The highlight of the day is of course the Giant’s Causeway. The causeway is made up of these hexagonal pillars that look incredibly man made all stacked together. The myth around it is the Irish giant built a causeway to Scotland to fight the Scottish giant but after getting beaten he escaped back to Ireland, ripping up the causeway as he went. In actuality, the structure can all be explained by cooling cycles in the stone. Geology – ruining all the fun yet again.

DSC01094

The stones of Giant’s Causeway

DSC01098

Up close and personal

Galway

Galway is known to be the nicest city in the world in a recent poll. How convenient that we were about to visit that very place. A quick train ride back to Dublin (then a hop to a different station) and then on to Galway.

We again stayed in an AirBnb and discovered yet another Irish appliance oddity – an electric shower head. Weird – and incredibly loud! The host was very nice and even picked us up from the train station, though.

Electric shower head!?

Electric shower head!?

It turns out Galway is a university town – there are a couple of universities there. This made for a happening downtown area when we went exploring for food. There we found one of my favorite places to eat – a hole-in-the-wall that served only meat pies! Mmm, chorizo pie. Yum!

The next day we took a frantic bus tour of the area around Galway. Our first stop was the first of many castles scattered around Ireland. The first is amazing and after that you start getting blasé about it. Ho-hum, another big stone house, y’know.

You get a castle, you get a castle. EVERYONE GETS A CASTLE!

You get a castle, you get a castle. EVERYONE GETS A CASTLE!

We were also introduced to thatched roof houses. Some of the locals still keep up this tradition and it’s quite the trade if you can do it. It’s pretty much as you’d expect it to be – but they have to be replaced with some frequency.

Thatched roof

Thatched roof

Near Galway is the land known as The Burren – a rocky area with some tough farming. Lots of grazing sheep and some fields, though the soil had to be hauled in from elsewhere (or made from kelp from the sea!). There we visited an old abbey that was very beautiful (and still actively used for family burials), but it no longer had its roof. It was explained that the roof was burned during Oliver Cromwell’s assaults on Ireland. He apparently did everything he could to keep down the Catholics including burning their religious buildings. Not a very nice guy.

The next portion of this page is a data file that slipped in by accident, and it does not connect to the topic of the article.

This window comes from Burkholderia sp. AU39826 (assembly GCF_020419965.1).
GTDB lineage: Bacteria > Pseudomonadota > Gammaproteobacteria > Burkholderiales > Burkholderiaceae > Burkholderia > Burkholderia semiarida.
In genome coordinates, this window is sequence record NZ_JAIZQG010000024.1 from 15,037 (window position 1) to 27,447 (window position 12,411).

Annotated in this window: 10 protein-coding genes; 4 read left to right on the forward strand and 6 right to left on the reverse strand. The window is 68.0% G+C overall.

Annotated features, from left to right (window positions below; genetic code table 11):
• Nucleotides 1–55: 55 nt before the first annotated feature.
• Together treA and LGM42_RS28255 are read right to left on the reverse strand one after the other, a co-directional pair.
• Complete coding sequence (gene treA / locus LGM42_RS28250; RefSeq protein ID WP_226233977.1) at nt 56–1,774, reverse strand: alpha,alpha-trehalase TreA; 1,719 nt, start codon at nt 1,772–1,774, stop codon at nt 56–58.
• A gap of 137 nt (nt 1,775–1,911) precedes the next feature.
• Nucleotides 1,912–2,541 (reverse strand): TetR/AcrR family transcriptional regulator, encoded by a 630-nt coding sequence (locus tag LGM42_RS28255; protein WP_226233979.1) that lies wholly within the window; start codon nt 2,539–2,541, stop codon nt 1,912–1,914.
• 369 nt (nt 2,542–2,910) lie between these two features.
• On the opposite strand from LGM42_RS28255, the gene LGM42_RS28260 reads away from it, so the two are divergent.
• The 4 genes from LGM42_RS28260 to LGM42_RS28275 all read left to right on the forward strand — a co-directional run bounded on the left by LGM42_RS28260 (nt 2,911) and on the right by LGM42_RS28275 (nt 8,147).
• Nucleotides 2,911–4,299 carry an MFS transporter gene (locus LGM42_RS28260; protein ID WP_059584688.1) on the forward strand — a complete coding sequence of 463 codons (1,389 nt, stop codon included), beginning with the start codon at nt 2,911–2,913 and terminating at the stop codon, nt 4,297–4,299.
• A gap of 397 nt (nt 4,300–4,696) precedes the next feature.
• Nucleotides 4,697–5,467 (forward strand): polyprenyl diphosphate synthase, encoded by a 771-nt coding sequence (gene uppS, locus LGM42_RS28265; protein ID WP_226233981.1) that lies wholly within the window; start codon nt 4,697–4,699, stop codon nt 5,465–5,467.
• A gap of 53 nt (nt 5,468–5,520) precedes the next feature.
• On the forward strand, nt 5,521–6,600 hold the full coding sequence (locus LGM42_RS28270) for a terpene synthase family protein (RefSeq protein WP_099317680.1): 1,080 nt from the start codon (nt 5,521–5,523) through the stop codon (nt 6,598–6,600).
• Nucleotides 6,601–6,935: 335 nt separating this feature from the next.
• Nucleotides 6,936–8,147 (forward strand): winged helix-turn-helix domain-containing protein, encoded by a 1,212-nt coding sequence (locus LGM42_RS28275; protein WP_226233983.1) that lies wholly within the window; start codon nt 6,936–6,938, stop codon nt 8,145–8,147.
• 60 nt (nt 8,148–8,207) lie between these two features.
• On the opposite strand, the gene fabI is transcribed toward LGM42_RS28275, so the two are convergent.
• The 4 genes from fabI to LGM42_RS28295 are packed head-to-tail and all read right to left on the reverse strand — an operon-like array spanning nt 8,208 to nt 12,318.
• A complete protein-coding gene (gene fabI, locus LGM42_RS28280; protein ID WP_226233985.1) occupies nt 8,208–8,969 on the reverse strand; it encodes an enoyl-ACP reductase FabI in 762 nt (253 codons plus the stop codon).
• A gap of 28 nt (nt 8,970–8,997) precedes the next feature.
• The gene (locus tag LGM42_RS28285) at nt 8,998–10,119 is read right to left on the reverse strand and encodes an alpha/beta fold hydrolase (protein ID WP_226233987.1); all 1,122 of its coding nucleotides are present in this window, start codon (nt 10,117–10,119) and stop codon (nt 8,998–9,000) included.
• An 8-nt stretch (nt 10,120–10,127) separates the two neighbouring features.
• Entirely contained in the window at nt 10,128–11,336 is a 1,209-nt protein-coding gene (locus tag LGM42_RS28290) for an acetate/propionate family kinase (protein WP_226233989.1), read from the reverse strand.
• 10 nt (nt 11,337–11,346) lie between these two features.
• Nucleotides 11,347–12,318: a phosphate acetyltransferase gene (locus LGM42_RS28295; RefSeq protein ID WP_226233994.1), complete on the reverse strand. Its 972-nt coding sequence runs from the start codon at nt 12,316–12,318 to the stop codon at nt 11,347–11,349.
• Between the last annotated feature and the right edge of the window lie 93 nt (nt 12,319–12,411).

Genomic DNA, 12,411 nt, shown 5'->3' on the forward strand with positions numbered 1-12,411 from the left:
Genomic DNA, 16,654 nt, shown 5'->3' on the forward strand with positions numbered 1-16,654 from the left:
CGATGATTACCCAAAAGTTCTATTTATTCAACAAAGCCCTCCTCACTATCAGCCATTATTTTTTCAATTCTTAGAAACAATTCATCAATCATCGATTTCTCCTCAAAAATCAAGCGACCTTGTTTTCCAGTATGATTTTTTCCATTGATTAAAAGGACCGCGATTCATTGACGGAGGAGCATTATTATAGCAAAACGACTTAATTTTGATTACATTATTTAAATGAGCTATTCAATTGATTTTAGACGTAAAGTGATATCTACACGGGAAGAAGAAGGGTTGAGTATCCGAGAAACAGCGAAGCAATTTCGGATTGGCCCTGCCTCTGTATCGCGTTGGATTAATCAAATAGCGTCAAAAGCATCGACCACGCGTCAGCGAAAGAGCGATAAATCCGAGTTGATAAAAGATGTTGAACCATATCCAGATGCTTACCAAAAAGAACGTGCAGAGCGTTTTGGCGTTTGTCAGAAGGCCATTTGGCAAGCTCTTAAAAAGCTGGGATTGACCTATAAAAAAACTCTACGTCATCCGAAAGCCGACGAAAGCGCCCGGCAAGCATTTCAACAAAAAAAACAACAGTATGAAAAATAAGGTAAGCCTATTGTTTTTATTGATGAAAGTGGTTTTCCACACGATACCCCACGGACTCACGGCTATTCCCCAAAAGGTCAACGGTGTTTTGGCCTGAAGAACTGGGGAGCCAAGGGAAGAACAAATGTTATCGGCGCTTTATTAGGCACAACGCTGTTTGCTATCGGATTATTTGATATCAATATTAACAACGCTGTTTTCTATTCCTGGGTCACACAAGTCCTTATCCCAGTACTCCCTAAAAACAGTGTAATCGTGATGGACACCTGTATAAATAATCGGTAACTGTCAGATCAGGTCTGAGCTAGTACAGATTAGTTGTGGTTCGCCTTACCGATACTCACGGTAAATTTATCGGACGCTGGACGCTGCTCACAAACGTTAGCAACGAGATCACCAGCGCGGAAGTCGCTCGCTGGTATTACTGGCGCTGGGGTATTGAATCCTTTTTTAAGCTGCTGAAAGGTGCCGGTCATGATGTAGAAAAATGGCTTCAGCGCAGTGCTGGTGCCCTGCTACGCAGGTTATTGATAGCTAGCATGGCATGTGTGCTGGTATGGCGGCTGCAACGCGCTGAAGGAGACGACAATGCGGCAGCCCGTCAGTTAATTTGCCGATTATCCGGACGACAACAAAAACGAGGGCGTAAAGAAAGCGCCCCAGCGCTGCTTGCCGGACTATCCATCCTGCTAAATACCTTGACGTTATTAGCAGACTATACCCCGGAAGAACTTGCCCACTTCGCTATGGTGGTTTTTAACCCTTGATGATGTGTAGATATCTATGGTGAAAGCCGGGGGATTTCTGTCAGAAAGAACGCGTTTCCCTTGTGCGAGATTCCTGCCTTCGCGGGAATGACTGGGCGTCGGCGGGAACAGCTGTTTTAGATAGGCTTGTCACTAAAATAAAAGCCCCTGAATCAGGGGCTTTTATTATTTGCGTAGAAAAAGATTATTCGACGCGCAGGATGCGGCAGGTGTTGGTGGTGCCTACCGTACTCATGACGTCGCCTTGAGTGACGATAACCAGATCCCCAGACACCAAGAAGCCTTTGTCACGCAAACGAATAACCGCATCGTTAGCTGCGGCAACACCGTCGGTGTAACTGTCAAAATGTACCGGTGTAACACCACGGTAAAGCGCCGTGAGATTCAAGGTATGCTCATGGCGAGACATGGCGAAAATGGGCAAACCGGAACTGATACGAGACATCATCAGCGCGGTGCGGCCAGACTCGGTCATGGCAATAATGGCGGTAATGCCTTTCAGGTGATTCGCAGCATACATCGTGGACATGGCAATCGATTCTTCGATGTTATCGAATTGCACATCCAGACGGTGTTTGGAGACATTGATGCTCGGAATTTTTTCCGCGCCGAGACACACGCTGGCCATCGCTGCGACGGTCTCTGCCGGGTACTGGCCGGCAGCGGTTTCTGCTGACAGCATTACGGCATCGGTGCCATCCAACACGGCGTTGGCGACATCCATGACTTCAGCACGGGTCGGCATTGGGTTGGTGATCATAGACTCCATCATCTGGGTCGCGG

The abbey

The abbey

The coolest thing we saw that day was a megalithic tomb – over 5000 years old. It was explained that the rocks must’ve been put into place by people packing dirt up, placing the stones, then hauling the dirt away. The stones were far too heavy to place in other ways back then.

Heavy Stone Megalithic Tomb

Heavy Stone Megalithic Tomb

Also of note, in Ireland there are spots of what I might call the first ‘villages’ – permanent encampments where a few families would build dirt mounds and be able to defend with a good view of the surrounding countryside for defense purposes.

Our main reason for visiting Galway was taking a tour to the Cliffs of Moher. Harry Potter fans may remember these cliffs from the movies during the hunt for the horcruxes. Unfortunately, the weather was insanely bad when we got to the cliffs so we could only barely make them out before we were almost blown away. In fact, the tour guide explained to us how his bus had once flipped over in the high winds while he was there previously! Oh well, can’t win them all.

A bit of the cliffs

A bit of the cliffs

Killarney

After growing up hearing the song “Christmas in Killarney”, I knew we had to stop in Killarney on our tour of Ireland. We made a series of complicated train hops (4 different ones in all) to make it from Galway to Killarney. The train ride was fine except for the last leg as it was filled with hungover Irish football fans coming back from a tough defeat to the big city Dublin team. Rowdy! We also got confused about which train car we were on so we thought we had lost our seats and ended up standing most of the way.

It is real!

It is real! Stopped here on the way.

The town itself is pretty small. A little bit of industry outside of town but a lot of tourism it appears. It’s a good place to make your HQ if you’re going to visit the Ring of Kerry like we did!

More Killarney!

Killarney!

Killarney!

Killarney, too!

The Ring of Kerry is a loop around the coast that gives you spectacular views. We took another bus tour to see it. Side note: they were filming Star Wars: Ep. 8 a mere handful of days before we got there. So close!

On the way we drove through Killorglin, a town know for it’s weird Puck Fair. Basically, the locals kidnap a wild goat, put him in a cage for 3 days and treat him royally, then lead him back to the mountain after. Weird! There’s a statue of a goat in the middle of the town. (Apparently Puck is the Irish word for male goat).

We  learned more about peat on this trip. It was the most common fuel source and is still used frequently today. They slice it out of the marsh, dry it, and burn it. It’s ‘renewable’, but it grows back way slower than they cut it out.